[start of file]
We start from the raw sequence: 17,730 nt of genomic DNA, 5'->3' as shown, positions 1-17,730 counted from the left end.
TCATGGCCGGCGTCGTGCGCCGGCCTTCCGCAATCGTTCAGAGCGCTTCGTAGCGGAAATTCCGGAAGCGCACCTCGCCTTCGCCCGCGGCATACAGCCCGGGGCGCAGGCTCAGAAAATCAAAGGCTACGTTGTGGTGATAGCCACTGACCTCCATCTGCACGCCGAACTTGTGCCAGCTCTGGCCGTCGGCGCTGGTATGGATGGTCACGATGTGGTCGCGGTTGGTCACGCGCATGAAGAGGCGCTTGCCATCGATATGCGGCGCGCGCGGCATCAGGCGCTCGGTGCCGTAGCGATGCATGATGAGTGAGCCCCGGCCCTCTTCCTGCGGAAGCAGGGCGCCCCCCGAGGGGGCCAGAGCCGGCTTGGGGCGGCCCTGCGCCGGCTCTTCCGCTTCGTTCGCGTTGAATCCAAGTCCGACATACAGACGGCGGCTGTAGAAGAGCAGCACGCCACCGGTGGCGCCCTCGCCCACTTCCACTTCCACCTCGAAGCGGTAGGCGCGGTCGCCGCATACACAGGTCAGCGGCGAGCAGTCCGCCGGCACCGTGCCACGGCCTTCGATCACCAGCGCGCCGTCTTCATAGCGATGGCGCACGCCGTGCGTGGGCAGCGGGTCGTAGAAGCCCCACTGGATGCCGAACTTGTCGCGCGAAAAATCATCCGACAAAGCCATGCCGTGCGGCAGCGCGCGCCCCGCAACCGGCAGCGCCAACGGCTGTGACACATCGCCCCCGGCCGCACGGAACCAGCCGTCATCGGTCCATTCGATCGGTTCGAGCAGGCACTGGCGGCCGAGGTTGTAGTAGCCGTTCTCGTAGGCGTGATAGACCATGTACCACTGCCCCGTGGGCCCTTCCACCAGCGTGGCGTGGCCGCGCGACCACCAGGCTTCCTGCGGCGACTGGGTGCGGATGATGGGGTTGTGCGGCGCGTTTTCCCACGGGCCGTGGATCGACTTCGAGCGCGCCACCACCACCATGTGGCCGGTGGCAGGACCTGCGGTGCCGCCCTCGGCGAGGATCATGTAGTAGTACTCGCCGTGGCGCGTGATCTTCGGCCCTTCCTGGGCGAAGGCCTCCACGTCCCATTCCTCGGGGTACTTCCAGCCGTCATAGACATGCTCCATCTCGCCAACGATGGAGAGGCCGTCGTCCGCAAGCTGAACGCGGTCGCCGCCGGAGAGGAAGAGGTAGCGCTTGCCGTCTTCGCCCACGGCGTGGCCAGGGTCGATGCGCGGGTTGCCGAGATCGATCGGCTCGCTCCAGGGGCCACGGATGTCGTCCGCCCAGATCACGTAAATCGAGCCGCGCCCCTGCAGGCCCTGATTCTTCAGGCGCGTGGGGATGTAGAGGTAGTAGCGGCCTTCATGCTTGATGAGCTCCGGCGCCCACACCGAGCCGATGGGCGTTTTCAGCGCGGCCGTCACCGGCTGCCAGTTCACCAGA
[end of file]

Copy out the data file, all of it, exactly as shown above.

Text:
We start from the raw sequence: 17,730 nt of genomic DNA, 5'->3' as shown, positions 1-17,730 counted from the left end.
TCATGGCCGGCGTCGTGCGCCGGCCTTCCGCAATCGTTCAGAGCGCTTCGTAGCGGAAATTCCGGAAGCGCACCTCGCCTTCGCCCGCGGCATACAGCCCGGGGCGCAGGCTCAGAAAATCAAAGGCTACGTTGTGGTGATAGCCACTGACCTCCATCTGCACGCCGAACTTGTGCCAGCTCTGGCCGTCGGCGCTGGTATGGATGGTCACGATGTGGTCGCGGTTGGTCACGCGCATGAAGAGGCGCTTGCCATCGATATGCGGCGCGCGCGGCATCAGGCGCTCGGTGCCGTAGCGATGCATGATGAGTGAGCCCCGGCCCTCTTCCTGCGGAAGCAGGGCGCCCCCCGAGGGGGCCAGAGCCGGCTTGGGGCGGCCCTGCGCCGGCTCTTCCGCTTCGTTCGCGTTGAATCCAAGTCCGACATACAGACGGCGGCTGTAGAAGAGCAGCACGCCACCGGTGGCGCCCTCGCCCACTTCCACTTCCACCTCGAAGCGGTAGGCGCGGTCGCCGCATACACAGGTCAGCGGCGAGCAGTCCGCCGGCACCGTGCCACGGCCTTCGATCACCAGCGCGCCGTCTTCATAGCGATGGCGCACGCCGTGCGTGGGCAGCGGGTCGTAGAAGCCCCACTGGATGCCGAACTTGTCGCGCGAAAAATCATCCGACAAAGCCATGCCGTGCGGCAGCGCGCGCCCCGCAACCGGCAGCGCCAACGGCTGTGACACATCGCCCCCGGCCGCACGGAACCAGCCGTCATCGGTCCATTCGATCGGTTCGAGCAGGCACTGGCGGCCGAGGTTGTAGTAGCCGTTCTCGTAGGCGTGATAGACCATGTACCACTGCCCCGTGGGCCCTTCCACCAGCGTGGCGTGGCCGCGCGACCACCAGGCTTCCTGCGGCGACTGGGTGCGGATGATGGGGTTGTGCGGCGCGTTTTCCCACGGGCCGTGGATCGACTTCGAGCGCGCCACCACCACCATGTGGCCGGTGGCAGGACCTGCGGTGCCGCCCTCGGCGAGGATCATGTAGTAGTACTCGCCGTGGCGCGTGATCTTCGGCCCTTCCTGGGCGAAGGCCTCCACGTCCCATTCCTCGGGGTACTTCCAGCCGTCATAGACATGCTCCATCTCGCCAACGATGGAGAGGCCGTCGTCCGCAAGCTGAACGCGGTCGCCGCCGGAGAGGAAGAGGTAGCGCTTGCCGTCTTCGCCCACGGCGTGGCCAGGGTCGATGCGCGGGTTGCCGAGATCGATCGGCTCGCTCCAGGGGCCACGGATGTCGTCCGCCCAGATCACGTAAATCGAGCCGCGCCCCTGCAGGCCCTGATTCTTCAGGCGCGTGGGGATGTAGAGGTAGTAGCGGCCTTCATGCTTGATGAGCTCCGGCGCCCACACCGAGCCGATGGGCGTTTTCAGCGCGGCCGTCACCGGCTGCCAGTTCACCAGA